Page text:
'Citizen journalists' help Iran protest news get past government restrictions
Read Iran reports with an eye toward news-gathering restrictions. Pay attention to sources and the "dateline" (city) at the top or any details at the end about where reports originated. Are government restrictions effective?
The daily drama in Tehran is of special interest to Iranian-Americans and scholars here who focus on that country or region. Look for their voices.
Identify other signs of electronic era journalism. How does this newspaper reflect the popularity of web use, blogs, Twitter and e-mail?
The world's hottest news location right now is also the toughest for professionals to cover. Nearly all foreign journalists had to leave Iran last week, limiting mainstream media reports about daily anti-government rallies by students and hundreds of thousands of older adults. Most journalists who traveled to Tehran, the capital, for a June 12 presidential election were given one-week visas (travel permits) -- and all extension requests were denied after massive crowds began protesting a result they see as rigged.
President Mahmoud Ahmadinejad, a hard-line critic of America, was declared the overwhelming winner of a new term -- angering supporters of a reform candidate named Mir Hossein Mousavi, who claims he won. The earliest protests were organized partly via Twitter, a short-message social network. The California firm that owns Twitter even delayed a maintenance shutdown because "events in Iran were tied directly to the growing significance of Twitter as an important communication and information network," co-founder Biz Stone wrote in a blog. "It made sense for Twitter . . . keep services active during this highly visible global event."
Amateur videos and professional reporting are distributed by the BBC, a British broadcast service that still has a Tehran bureau. Iranian residents are filing reports to the Associated Press, NBC, the New York Times and other media. Even they face severe restrictions, however, as the government threatens to arrest reporters doing street interviews or videotaping protests. "The government is trying to do everything it can to curtail the free dissemination of information," says Hossein Ziai, Iranian studies director at the University of California-Los Angeles.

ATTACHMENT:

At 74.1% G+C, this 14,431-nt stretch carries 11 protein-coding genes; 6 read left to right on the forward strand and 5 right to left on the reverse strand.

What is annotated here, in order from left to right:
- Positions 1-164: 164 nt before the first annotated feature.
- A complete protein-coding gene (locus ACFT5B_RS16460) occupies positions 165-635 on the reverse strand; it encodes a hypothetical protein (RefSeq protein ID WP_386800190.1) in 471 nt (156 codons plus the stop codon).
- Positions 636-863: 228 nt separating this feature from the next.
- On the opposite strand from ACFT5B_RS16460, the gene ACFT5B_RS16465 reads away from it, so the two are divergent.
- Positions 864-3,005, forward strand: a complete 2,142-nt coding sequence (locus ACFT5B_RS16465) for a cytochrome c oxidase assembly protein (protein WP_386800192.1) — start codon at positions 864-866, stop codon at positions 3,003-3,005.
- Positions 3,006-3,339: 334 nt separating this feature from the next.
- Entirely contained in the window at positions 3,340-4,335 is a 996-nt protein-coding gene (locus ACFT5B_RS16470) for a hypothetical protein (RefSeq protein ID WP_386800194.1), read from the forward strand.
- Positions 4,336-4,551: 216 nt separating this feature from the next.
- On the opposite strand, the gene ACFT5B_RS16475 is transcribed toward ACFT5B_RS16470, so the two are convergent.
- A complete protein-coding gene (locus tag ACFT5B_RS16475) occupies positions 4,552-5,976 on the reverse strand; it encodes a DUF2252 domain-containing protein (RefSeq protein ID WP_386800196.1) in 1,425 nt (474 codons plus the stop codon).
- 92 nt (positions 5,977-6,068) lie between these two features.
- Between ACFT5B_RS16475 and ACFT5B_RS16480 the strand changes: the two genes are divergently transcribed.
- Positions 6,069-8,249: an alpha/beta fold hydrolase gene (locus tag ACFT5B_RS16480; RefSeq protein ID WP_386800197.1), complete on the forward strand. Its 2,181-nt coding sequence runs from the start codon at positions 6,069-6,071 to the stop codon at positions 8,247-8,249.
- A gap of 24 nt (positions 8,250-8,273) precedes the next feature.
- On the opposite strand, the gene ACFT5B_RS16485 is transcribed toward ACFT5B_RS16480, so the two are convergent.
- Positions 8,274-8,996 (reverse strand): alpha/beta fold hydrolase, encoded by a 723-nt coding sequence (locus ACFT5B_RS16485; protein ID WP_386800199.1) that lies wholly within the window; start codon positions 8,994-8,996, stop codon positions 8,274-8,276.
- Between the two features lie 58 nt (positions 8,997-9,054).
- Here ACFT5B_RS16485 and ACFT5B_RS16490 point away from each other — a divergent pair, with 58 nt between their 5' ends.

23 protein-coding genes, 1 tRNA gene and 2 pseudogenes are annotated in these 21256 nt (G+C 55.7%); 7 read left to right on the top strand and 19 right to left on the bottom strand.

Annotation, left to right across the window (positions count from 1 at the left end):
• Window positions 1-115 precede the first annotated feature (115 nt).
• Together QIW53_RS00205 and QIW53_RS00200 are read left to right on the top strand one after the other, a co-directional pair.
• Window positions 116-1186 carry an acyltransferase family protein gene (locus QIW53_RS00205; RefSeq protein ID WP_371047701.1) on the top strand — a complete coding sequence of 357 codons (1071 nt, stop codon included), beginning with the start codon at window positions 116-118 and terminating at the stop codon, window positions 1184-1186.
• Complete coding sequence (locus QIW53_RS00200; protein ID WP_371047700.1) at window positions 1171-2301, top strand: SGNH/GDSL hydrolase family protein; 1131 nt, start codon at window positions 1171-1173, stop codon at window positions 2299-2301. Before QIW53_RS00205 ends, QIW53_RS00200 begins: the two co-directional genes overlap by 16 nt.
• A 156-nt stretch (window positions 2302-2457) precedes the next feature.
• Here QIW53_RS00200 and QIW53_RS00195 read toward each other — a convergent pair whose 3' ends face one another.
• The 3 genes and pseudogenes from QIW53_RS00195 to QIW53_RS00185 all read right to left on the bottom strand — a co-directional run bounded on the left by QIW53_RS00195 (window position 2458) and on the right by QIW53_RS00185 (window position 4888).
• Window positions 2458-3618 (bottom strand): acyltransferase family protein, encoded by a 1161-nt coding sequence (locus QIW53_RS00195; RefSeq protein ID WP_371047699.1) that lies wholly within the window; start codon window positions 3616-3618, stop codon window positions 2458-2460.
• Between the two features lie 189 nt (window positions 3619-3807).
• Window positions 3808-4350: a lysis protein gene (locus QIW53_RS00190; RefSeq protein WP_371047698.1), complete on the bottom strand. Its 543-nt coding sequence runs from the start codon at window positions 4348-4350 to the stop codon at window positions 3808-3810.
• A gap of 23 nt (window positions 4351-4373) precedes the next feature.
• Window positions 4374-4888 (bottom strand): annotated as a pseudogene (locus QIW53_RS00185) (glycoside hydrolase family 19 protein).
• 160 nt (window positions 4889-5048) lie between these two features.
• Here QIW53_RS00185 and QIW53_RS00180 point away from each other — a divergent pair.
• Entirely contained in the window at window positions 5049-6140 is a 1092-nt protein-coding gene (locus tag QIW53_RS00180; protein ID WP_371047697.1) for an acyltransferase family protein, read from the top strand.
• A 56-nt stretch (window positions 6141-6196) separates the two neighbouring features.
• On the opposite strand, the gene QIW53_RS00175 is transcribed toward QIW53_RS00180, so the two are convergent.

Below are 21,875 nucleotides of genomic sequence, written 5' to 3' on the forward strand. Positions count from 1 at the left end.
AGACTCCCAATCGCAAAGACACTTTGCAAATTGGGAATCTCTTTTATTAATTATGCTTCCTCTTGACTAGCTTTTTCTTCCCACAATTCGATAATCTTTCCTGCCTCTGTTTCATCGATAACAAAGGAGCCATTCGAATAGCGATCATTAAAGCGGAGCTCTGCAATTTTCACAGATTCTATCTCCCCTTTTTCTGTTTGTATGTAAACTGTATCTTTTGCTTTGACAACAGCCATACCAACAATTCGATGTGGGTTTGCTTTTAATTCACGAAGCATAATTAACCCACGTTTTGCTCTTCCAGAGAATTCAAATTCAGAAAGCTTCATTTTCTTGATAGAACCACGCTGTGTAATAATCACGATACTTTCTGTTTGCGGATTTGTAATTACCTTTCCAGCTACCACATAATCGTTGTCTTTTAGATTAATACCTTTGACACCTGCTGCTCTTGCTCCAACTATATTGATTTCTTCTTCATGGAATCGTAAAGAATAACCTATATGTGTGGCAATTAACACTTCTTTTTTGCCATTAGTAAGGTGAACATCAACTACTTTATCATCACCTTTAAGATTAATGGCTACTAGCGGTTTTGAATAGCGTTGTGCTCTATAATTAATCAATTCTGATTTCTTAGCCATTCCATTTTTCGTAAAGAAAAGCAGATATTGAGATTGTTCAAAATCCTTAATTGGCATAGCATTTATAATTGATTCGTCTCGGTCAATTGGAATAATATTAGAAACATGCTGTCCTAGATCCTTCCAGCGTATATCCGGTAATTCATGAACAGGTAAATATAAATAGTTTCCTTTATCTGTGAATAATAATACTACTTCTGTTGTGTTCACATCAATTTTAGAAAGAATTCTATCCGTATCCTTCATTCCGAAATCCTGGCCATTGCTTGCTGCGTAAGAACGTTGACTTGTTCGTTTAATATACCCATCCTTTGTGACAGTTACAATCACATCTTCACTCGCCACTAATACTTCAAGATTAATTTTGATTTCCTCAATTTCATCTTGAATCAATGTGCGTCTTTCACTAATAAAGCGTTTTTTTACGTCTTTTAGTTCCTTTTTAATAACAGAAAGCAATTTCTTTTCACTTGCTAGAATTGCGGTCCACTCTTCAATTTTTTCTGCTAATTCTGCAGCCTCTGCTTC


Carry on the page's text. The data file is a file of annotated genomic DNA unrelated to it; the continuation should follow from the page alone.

Editor says: "Visa extensions have been denied across the board. Some reporters have considered staying on without visas, working under the radar. . . . [But] this is a fairly efficient police state; the chances of anyone eluding arrest long enough to see how the story plays out are slim." -- Bill Keller, New York Times executive editor
YouTube's role: "YouTube is acting as a critical platform for citizen journalists. By using YouTube, Iranian citizens are having their voices heard, their faces seen and their story gets told around the world without filtering. The real story of this election is being told by the citizen." -- Scott Rubin, company spokesman .
Professor says: "What is going on is extremely interesting. It seems to me to indicate the power of something I call civic technology." -- Jonathan Zittrain, Harvard University Center for Internet and Society
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